In every scene of your novel, you have a lead character, and you can get inside this character’s head. But how do you handle the supporting characters? How do you work them into your scene?
Kyle posted this question on my “Ask A Question For My Blog” page:
I am a little confused with how non-POV characters are supposed to be properly included in the magical “motivation-reaction unit”. If the reaction part must include reaction from the POV character, where does a different character fit in? An antagonist character will fit in the motivation part, but what about a supporting character that is helping the POV character? I don’t want to swith point of view too rapidly for fear of confusing the reader, but I’d also like to include secondary characters in my scenes more often.
Randy sez: For those of you who are just joining us and aren’t sure what a “motivation-reaction unit” is, you can get up to speed instantly by reading my article, “Writing the Perfect Scene.”
Just to clarify Kyle’s question, the “reaction” part of the MRU is everything that the point-of-view (POV) character does, says, thinks, and feels. The “motivation” part of the MRU is everything else that any other character does or says and everything happening in the environment.
So both the antagonist and any other supporting characters are classified as part of the “motivation.”
This of course seems very weird, because aren’t motivations supposed to be thoughts of the POV character? The answer is yes, they are in a different context, which is why I’ve never liked the term “motivation-reaction unit.” The word “motivation” has multiple meanings, and in this context, it means “anything other than what the POV character does, says, thinks, or feels.”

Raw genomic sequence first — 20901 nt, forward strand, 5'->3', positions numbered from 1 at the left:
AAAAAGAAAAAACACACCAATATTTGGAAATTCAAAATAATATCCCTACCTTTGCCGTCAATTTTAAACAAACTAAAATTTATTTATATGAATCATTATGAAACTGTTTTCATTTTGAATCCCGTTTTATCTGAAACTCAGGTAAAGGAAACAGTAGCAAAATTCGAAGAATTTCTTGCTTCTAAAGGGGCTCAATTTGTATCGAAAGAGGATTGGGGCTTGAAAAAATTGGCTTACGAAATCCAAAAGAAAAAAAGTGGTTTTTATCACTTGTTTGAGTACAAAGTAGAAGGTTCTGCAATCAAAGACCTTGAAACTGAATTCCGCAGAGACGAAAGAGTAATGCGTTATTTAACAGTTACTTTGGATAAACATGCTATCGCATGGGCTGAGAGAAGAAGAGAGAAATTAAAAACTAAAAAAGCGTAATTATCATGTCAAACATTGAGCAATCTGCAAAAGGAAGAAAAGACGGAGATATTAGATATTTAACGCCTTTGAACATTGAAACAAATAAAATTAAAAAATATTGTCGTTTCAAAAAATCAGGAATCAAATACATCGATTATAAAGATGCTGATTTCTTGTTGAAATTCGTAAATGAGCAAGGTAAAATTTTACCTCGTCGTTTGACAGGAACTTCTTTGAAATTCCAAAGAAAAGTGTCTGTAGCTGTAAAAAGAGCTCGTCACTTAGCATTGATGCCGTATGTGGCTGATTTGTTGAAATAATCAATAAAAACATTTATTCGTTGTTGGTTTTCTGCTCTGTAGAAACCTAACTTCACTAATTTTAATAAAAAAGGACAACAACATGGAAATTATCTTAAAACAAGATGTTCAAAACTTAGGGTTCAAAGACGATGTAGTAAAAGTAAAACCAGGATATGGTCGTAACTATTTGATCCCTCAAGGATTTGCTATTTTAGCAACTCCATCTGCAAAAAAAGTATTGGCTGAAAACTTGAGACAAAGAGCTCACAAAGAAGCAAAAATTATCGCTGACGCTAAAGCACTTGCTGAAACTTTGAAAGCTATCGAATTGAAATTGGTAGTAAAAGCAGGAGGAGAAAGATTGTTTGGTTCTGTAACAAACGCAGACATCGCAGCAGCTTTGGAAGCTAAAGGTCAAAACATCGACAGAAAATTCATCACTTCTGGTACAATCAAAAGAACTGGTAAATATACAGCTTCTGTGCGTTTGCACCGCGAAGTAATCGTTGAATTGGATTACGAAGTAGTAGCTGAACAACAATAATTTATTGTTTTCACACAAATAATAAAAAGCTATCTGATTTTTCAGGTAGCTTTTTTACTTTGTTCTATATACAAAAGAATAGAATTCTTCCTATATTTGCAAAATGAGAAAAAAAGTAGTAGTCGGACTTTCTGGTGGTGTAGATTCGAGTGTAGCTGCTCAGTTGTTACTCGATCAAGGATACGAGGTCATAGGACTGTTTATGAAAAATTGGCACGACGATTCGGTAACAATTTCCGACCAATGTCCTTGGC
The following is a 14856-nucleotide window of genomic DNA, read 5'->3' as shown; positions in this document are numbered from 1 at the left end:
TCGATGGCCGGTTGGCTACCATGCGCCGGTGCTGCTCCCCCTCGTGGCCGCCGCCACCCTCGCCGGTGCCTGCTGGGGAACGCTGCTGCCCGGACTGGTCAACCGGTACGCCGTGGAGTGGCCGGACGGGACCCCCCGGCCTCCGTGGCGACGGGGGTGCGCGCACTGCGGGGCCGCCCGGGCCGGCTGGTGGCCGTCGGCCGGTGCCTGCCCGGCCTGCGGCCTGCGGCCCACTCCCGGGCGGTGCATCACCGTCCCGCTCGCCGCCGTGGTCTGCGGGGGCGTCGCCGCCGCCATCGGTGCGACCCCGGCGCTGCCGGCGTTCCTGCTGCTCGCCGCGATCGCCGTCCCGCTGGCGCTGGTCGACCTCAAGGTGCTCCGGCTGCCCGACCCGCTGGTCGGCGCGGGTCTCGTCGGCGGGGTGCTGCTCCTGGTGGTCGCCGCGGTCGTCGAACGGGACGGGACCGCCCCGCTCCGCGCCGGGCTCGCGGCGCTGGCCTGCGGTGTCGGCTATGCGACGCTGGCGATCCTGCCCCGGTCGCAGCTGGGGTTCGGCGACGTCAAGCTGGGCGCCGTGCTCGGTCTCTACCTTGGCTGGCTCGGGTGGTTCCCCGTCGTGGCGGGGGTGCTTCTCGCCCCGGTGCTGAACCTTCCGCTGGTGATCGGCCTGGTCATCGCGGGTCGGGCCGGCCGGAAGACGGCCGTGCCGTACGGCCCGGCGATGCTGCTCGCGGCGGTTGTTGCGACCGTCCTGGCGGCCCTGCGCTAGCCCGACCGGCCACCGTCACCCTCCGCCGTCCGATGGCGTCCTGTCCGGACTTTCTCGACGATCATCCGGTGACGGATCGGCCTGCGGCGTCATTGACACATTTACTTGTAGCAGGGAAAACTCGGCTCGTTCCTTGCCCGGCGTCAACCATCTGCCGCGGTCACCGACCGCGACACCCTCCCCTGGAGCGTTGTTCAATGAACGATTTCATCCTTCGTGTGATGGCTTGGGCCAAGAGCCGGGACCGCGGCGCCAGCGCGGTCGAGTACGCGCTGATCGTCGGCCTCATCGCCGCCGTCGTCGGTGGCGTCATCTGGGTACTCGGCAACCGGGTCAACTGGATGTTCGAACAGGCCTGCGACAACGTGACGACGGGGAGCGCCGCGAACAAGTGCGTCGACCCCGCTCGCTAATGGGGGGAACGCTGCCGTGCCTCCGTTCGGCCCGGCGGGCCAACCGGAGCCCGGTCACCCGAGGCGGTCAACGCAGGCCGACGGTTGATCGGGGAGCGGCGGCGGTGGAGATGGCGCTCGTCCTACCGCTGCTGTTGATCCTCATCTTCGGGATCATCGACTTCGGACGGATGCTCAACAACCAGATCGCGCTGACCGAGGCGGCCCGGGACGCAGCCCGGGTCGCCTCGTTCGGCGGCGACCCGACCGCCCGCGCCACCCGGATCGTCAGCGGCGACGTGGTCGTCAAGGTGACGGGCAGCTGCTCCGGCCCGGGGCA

My rule in writing is to show each character in a separate paragraph. If the paragraph is focusing on the POV character, then the paragraph is a “reaction”. If the paragraph focuses on anyone else or anything else, then it’s a “motivation.”
It really doesn’t matter whether a character is the antagonist or merely a supporting character. Either way, anything they say or do is a “motivation.”
Just as an example, let’s make up a few snippets of an imaginary scene involving three characters whom I’ll give the random names, Scarlett, Ashley, and Rhett:
Scarlett grabbed for Ashley’s hand, wondering how she could convince him. “Oh, Ashley, darling. If you marry me, I’ll be the happiest of women!”
Ashley stepped back. “No. I’ve told you a thousand times, I’m the wrong guy for you. You’re a miserable, greedy, grasping, selfish bitch, Scarlett! You deserve somebody like . . .”
“Like me,” Rhett said. “I’m a miserable, greedy, grasping, selfish jerk. Scarlett and I would be perfect together.”
Scarlett blushed scarlet. “Oh, no, Captain Butler! How could you say such a thing?”
Randy sez: Scarlett is the POV character. This is obvious from paragraph 1, where we hear her thoughts. The first and fourth paragraph are “reactions” because they focus on Scarlett.
It’s hard to say whether Ashley or Rhett is the antagonist in this scene, and it hardly matters. All that matters is that neither one is Scarlett. Paragraphs 2 and 3 are “motivations.” One focuses on Ashley, the other on Rhett. It’s quite fine to have two or more paragraphs of “motivation” in a sequence, each focusing on a different character.
Fiction is like a game of ping pong as seen from one side of the table. The action switches from the camera side (the POV character) to the opposite side (any of the other characters). When the ball is on the camera side of the net, we call that a “reaction.” When the ball is on the other side of the net, we call that a “motivation.” It really doesn’t matter how many players are on the other side of the net. All that matters is that the camera side only has one player — the POV character.
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